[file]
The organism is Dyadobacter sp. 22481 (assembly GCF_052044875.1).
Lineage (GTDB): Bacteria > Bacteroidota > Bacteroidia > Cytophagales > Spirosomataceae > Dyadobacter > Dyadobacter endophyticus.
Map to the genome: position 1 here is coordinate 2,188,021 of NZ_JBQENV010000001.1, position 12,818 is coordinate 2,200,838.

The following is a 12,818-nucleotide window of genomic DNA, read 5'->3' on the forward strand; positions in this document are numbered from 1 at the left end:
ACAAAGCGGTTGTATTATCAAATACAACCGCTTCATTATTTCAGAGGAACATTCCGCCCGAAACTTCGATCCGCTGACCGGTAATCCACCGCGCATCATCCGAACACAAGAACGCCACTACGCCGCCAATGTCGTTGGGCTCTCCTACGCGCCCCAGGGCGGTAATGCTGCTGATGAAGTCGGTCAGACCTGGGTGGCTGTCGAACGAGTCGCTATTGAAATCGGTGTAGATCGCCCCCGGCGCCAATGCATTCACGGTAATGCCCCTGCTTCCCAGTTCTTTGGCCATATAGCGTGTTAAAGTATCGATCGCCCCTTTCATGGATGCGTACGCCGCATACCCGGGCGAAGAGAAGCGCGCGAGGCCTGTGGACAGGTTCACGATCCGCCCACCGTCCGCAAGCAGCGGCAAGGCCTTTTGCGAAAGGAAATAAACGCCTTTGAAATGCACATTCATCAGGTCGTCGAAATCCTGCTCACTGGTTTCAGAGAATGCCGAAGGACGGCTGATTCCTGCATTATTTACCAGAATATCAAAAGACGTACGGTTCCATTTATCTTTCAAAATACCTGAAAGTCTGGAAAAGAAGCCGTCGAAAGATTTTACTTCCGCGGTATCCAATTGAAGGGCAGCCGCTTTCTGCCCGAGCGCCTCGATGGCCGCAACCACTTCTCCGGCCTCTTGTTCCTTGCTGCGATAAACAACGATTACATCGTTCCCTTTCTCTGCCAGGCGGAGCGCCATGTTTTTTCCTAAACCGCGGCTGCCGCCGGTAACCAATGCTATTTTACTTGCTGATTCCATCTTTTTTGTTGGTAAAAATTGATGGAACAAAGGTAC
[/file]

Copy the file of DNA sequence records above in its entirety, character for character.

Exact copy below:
The organism is Dyadobacter sp. 22481 (assembly GCF_052044875.1).
Lineage (GTDB): Bacteria > Bacteroidota > Bacteroidia > Cytophagales > Spirosomataceae > Dyadobacter > Dyadobacter endophyticus.
Map to the genome: position 1 here is coordinate 2,188,021 of NZ_JBQENV010000001.1, position 12,818 is coordinate 2,200,838.

The following is a 12,818-nucleotide window of genomic DNA, read 5'->3' on the forward strand; positions in this document are numbered from 1 at the left end:
ACAAAGCGGTTGTATTATCAAATACAACCGCTTCATTATTTCAGAGGAACATTCCGCCCGAAACTTCGATCCGCTGACCGGTAATCCACCGCGCATCATCCGAACACAAGAACGCCACTACGCCGCCAATGTCGTTGGGCTCTCCTACGCGCCCCAGGGCGGTAATGCTGCTGATGAAGTCGGTCAGACCTGGGTGGCTGTCGAACGAGTCGCTATTGAAATCGGTGTAGATCGCCCCCGGCGCCAATGCATTCACGGTAATGCCCCTGCTTCCCAGTTCTTTGGCCATATAGCGTGTTAAAGTATCGATCGCCCCTTTCATGGATGCGTACGCCGCATACCCGGGCGAAGAGAAGCGCGCGAGGCCTGTGGACAGGTTCACGATCCGCCCACCGTCCGCAAGCAGCGGCAAGGCCTTTTGCGAAAGGAAATAAACGCCTTTGAAATGCACATTCATCAGGTCGTCGAAATCCTGCTCACTGGTTTCAGAGAATGCCGAAGGACGGCTGATTCCTGCATTATTTACCAGAATATCAAAAGACGTACGGTTCCATTTATCTTTCAAAATACCTGAAAGTCTGGAAAAGAAGCCGTCGAAAGATTTTACTTCCGCGGTATCCAATTGAAGGGCAGCCGCTTTCTGCCCGAGCGCCTCGATGGCCGCAACCACTTCTCCGGCCTCTTGTTCCTTGCTGCGATAAACAACGATTACATCGTTCCCTTTCTCTGCCAGGCGGAGCGCCATGTTTTTTCCTAAACCGCGGCTGCCGCCGGTAACCAATGCTATTTTACTTGCTGATTCCATCTTTTTTGTTGGTAAAAATTGATGGAACAAAGGTAC